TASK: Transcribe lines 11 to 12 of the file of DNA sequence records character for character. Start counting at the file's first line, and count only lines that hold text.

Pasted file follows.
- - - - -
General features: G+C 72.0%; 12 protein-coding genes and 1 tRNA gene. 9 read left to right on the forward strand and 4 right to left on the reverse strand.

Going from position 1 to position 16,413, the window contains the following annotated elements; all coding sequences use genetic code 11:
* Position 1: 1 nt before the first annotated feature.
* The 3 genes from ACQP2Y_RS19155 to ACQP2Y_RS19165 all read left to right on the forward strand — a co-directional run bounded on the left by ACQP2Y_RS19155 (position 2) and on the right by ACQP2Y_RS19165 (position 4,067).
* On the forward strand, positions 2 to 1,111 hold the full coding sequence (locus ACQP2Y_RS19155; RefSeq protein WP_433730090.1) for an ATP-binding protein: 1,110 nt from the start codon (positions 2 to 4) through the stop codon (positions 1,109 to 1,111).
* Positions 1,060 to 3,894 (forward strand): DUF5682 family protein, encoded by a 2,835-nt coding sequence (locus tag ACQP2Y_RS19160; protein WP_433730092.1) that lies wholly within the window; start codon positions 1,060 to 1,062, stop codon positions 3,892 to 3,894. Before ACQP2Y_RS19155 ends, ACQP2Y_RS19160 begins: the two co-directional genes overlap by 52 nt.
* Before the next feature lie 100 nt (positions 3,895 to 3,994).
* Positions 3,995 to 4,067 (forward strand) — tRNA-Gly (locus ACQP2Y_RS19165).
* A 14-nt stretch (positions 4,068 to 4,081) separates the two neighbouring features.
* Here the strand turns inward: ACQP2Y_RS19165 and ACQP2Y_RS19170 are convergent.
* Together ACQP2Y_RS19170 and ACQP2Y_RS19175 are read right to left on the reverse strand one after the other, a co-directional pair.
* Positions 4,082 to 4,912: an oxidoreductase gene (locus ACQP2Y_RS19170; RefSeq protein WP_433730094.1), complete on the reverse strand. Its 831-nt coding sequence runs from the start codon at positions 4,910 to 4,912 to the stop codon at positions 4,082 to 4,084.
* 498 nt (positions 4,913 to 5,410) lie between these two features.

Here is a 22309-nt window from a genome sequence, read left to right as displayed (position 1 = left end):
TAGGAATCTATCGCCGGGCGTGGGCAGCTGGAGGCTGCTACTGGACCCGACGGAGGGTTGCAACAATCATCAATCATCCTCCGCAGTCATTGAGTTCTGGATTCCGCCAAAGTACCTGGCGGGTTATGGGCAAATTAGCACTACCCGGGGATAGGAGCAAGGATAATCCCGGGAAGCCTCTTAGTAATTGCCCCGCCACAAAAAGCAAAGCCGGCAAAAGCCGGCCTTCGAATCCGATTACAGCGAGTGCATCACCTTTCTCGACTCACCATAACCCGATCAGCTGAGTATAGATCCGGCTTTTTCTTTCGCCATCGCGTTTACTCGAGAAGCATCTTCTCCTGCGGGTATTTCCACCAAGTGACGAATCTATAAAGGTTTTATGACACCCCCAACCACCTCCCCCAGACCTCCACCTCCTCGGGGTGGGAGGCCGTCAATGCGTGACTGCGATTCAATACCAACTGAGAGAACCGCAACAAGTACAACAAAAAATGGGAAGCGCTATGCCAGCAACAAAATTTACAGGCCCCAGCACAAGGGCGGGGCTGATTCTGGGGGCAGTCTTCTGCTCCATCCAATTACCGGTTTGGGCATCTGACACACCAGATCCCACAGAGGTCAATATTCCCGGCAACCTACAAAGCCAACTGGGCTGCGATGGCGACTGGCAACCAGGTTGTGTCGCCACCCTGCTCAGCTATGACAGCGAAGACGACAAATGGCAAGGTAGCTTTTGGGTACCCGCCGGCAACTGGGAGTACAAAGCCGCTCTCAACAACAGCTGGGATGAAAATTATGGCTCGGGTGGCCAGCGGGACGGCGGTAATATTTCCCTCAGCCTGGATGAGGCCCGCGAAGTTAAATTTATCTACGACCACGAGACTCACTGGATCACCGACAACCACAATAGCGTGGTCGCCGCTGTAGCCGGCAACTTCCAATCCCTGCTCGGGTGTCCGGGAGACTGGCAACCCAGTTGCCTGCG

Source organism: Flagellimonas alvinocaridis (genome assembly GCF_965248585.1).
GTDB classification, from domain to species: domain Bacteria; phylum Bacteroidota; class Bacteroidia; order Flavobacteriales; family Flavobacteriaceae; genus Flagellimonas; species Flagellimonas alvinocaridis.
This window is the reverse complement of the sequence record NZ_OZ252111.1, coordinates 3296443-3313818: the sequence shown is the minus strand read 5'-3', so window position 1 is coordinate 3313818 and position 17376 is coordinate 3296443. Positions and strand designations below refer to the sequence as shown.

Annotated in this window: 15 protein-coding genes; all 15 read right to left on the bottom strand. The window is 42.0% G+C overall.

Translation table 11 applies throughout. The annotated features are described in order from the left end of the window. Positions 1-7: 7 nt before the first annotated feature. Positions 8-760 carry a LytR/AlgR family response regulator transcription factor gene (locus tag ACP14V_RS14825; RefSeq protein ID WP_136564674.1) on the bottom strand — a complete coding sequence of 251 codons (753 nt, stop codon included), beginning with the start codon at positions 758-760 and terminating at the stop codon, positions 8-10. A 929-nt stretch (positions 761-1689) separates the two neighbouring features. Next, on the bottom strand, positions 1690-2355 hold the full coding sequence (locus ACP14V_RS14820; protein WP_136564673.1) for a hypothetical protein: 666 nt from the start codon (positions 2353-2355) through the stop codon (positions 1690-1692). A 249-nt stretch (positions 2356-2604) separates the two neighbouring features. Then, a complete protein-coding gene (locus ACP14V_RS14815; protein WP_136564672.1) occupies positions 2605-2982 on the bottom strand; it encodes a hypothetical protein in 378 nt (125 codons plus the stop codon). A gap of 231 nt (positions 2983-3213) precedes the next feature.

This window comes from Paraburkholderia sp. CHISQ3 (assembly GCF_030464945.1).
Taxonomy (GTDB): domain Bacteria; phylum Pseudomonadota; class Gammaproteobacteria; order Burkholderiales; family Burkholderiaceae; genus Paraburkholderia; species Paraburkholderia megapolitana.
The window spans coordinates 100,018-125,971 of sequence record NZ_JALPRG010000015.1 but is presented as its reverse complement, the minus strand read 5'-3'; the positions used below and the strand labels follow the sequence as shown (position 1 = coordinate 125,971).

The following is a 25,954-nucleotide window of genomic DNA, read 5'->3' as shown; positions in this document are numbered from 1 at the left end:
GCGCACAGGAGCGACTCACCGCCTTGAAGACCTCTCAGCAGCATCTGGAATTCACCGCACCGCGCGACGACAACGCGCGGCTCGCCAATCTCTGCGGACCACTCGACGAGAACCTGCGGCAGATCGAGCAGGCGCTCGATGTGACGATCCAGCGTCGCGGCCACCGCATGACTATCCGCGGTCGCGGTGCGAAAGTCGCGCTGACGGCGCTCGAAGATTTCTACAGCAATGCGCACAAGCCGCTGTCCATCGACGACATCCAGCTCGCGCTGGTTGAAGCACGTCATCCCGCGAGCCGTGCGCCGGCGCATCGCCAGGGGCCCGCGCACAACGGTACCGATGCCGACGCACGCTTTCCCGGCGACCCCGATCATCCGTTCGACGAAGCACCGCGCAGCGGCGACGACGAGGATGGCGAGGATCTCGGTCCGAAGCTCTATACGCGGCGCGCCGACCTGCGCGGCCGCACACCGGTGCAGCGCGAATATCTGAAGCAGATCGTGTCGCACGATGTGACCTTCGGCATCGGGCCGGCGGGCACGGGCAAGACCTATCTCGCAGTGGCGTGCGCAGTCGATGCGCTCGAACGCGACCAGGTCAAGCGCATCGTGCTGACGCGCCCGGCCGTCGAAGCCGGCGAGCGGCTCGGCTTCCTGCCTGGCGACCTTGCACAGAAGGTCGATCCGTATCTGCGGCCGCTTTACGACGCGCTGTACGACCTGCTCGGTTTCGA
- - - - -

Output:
* Together ACQP2Y_RS19170 and ACQP2Y_RS19175 are read right to left on the reverse strand one after the other, a co-directional pair.
* Positions 4,082 to 4,912: an oxidoreductase gene (locus ACQP2Y_RS19170; RefSeq protein WP_433730094.1), complete on the reverse strand. Its 831-nt coding sequence runs from the start codon at positions 4,910 to 4,912 to the stop codon at positions 4,082 to 4,084.